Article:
Supraventricular tachycardia2.4 (8.6)2.5 (91.4)0.166
Ventricular tachycardia7.1 (8.8)7.2 (91.2)0.478
Paroxysmal atrial fibrillation13.8 (12.4)9.5 (87.6)< 0.01
Ventricular fibrillation2.5 (6.8)3.3 (93.2)< 0.01

Moreover, OSA patients with AMI were more likely to die if they were aged 66 or over, not classified as “White, Black or Hispanic” (compared to Whites) (aOR = 1.771, 95% CI: 1.496–2.095, p < 0.01), diabetic (aOR = 1.276, 95% CI: 1.145–1.421, p < 0.01), or reported ventricular tachycardia (aOR = 2.937, 95% CI: 2.567–3.360, p < 0.01) or ventricular fibrillation (aOR = 9.847, 95% CI: 8.453–11.471, p < 0.01). A lower OR was calculated among those with hypertension (aOR = 0.800, 95% CI: 0.675–0.949, p < 0.010) (Table IV, Figure 2). 2.8% of OSA patients with AMI died, while 4.7% of patients without OSA and with AMI died (aOR = 0.672, 95% CI: 0.637–0.709, p < 0.01).

Table IV

Possible factors influencing mortality among OSA patients admitted with AMI

CharacteristicAdjusted odds ratio of OSA patient with AMI dying (95% confidence interval, p-value)
 MaleReference (1)
 Female1.070 (0.954–1.200, 0.249)
 25–450.231 (0.163–0.329, < 0.01)
 46–650.380 (0.337–0.429, < 0.01)
 66 and moreReference (1)
 WhiteReference (1)
 Black1.102 (0.919–1.321, 0.295)
 Hispanic0.985 (0.767–1.263, 0.903)
 Rest1.771 (1.496–2.095, < 0.01)
Obese0.966 (0.870–1.073, 0.516)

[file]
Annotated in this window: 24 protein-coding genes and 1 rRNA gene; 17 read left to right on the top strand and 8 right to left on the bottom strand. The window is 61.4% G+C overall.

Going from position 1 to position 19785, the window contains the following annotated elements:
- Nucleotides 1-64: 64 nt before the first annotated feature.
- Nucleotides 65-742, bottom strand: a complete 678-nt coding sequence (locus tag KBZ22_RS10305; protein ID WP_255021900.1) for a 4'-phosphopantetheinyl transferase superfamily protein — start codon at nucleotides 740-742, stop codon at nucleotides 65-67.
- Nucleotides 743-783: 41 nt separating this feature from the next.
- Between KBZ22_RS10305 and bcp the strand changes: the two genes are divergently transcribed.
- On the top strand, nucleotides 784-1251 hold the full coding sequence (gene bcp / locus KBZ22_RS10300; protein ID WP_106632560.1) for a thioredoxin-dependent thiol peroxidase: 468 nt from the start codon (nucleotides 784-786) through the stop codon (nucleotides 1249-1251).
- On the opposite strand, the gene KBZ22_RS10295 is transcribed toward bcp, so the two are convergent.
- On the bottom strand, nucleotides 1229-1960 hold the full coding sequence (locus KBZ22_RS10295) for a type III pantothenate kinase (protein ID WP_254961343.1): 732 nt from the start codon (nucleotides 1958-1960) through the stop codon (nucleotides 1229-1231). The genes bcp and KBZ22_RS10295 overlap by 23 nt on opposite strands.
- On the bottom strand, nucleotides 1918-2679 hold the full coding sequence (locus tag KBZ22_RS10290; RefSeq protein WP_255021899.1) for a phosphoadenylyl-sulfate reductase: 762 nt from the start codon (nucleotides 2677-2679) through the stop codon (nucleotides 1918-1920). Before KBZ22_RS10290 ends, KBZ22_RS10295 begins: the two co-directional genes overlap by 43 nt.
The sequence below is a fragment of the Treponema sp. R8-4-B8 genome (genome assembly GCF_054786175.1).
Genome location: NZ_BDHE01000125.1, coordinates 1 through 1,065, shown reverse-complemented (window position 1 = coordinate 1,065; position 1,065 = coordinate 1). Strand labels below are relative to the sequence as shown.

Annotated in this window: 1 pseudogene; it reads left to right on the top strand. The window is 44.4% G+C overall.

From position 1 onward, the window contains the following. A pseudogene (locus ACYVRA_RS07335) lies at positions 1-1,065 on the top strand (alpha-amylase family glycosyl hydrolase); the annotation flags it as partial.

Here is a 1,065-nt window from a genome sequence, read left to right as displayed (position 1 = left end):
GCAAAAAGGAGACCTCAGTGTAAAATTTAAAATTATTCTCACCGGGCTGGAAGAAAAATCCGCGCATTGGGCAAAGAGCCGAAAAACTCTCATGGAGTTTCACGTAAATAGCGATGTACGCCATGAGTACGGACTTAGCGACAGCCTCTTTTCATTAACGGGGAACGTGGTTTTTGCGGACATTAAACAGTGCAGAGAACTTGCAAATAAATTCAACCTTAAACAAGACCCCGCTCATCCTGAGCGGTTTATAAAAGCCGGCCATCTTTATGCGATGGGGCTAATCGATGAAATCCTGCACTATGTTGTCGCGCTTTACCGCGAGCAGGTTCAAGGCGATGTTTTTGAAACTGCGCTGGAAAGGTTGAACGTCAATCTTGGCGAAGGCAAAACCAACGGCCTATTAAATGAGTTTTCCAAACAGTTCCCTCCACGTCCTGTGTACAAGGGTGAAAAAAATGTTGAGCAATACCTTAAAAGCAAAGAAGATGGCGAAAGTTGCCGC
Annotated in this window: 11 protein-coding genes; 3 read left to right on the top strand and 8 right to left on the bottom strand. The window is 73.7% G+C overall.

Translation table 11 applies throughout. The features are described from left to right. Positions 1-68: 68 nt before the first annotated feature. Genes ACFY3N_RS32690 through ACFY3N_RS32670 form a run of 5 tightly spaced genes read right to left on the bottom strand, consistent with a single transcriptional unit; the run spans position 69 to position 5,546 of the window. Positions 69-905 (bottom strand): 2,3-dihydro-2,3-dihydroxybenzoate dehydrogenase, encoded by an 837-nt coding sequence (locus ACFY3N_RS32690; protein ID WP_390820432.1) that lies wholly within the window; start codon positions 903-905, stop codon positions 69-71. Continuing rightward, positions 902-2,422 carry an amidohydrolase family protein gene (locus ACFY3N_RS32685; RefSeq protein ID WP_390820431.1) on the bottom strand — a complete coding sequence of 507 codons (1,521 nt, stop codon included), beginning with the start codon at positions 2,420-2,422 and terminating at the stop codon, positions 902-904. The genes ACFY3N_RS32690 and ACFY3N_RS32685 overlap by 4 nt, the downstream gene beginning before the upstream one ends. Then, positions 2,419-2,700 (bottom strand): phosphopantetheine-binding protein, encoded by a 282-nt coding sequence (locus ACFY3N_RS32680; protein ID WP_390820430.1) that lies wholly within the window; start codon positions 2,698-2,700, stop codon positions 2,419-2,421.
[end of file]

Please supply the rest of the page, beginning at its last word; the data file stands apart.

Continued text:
Hypertension0.800 (0.675–0.949, 0.010)
Diabetes1.276 (1.145–1.421, < 0.01)
Supraventricular tachycardia1.005 (0.733–1.377, 0.977)
Ventricular tachycardia2.937 (2.567–3.360, < 0.01)
Paroxysmal atrial fibrillation0.976 (0.849–1.123, 0.735)
Ventricular fibrillation9.847 (8.453–11.471, < 0.01)
Figure 2

Risk factors of death in OSA patients admitted with AMI


Our study using the 2019 NIS confirmed that patients with OSA had a lower risk of dying when hospitalized with AMI (aOR = 0.672) or AIS (aOR = 0.738) in the United States. Similar results were also previously described by Mohananey et al. for outcomes of STEMI among OSA patients (aOR = 0.78) [3] and by Lapow et al. for patients admitted for AIS (aOR = 0.76) [6]. The lower mortality rate can be attributed to a possible higher quality of care, and more aggressive treatment protocols for patients who have already been previously diagnosed with OSA [3]. The higher incidence of OSA among men for both AMI and AIS can be narrowed down to the higher incidence of OSA in general in men compared to women [79].

We further identified a higher incidence of OSA among AIS and AMI patients in the age group of 46–65, which could be linked with the lifestyle of those adults, the increased mortality, and lower prevalence in the older groups [10]. Adults aged 66 or over showed a higher mortality rate than their younger counterparts due to the possible presence of more commodities predisposing them to various complications on admission for either AIS or AMI [11, 12]. While Whites presented with a higher incidence of OSA in both AMI and AIS, our study also showed that Hispanics with AIS had a higher mortality risk than Whites, while those classified as “not White, Black, or Hispanic” were more likely to die following admission for AMI if they also had OSA. Dudley et al. confirmed that the outcome of OSA is influenced by both genetic risk factors and the severity of OSA [13]. In our study, the HCUP database did not classify OSA in terms of severity, and we, therefore, encourage further studies based on a classification that could help better understand the results. Ramos et al. also previously reported that Hispanics were twice as likely to have a stroke and had several risk factors [14].